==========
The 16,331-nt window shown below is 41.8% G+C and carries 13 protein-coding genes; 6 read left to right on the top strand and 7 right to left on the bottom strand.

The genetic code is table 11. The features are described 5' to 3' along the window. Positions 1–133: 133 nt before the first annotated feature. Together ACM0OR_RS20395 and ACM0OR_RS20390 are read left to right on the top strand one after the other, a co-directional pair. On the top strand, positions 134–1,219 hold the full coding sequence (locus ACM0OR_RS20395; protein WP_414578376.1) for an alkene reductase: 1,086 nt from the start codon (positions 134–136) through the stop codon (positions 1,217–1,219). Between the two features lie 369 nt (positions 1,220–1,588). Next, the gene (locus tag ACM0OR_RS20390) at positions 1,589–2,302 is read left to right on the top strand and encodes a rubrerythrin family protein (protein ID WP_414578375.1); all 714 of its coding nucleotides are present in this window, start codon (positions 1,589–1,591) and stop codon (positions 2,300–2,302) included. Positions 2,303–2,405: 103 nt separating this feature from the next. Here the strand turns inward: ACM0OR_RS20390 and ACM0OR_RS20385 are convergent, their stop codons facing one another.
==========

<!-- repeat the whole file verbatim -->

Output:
The 16,331-nt window shown below is 41.8% G+C and carries 13 protein-coding genes; 6 read left to right on the top strand and 7 right to left on the bottom strand.

The genetic code is table 11. The features are described 5' to 3' along the window. Positions 1–133: 133 nt before the first annotated feature. Together ACM0OR_RS20395 and ACM0OR_RS20390 are read left to right on the top strand one after the other, a co-directional pair. On the top strand, positions 134–1,219 hold the full coding sequence (locus ACM0OR_RS20395; protein WP_414578376.1) for an alkene reductase: 1,086 nt from the start codon (positions 134–136) through the stop codon (positions 1,217–1,219). Between the two features lie 369 nt (positions 1,220–1,588). Next, the gene (locus tag ACM0OR_RS20390) at positions 1,589–2,302 is read left to right on the top strand and encodes a rubrerythrin family protein (protein ID WP_414578375.1); all 714 of its coding nucleotides are present in this window, start codon (positions 1,589–1,591) and stop codon (positions 2,300–2,302) included. Positions 2,303–2,405: 103 nt separating this feature from the next. Here the strand turns inward: ACM0OR_RS20390 and ACM0OR_RS20385 are convergent, their stop codons facing one another.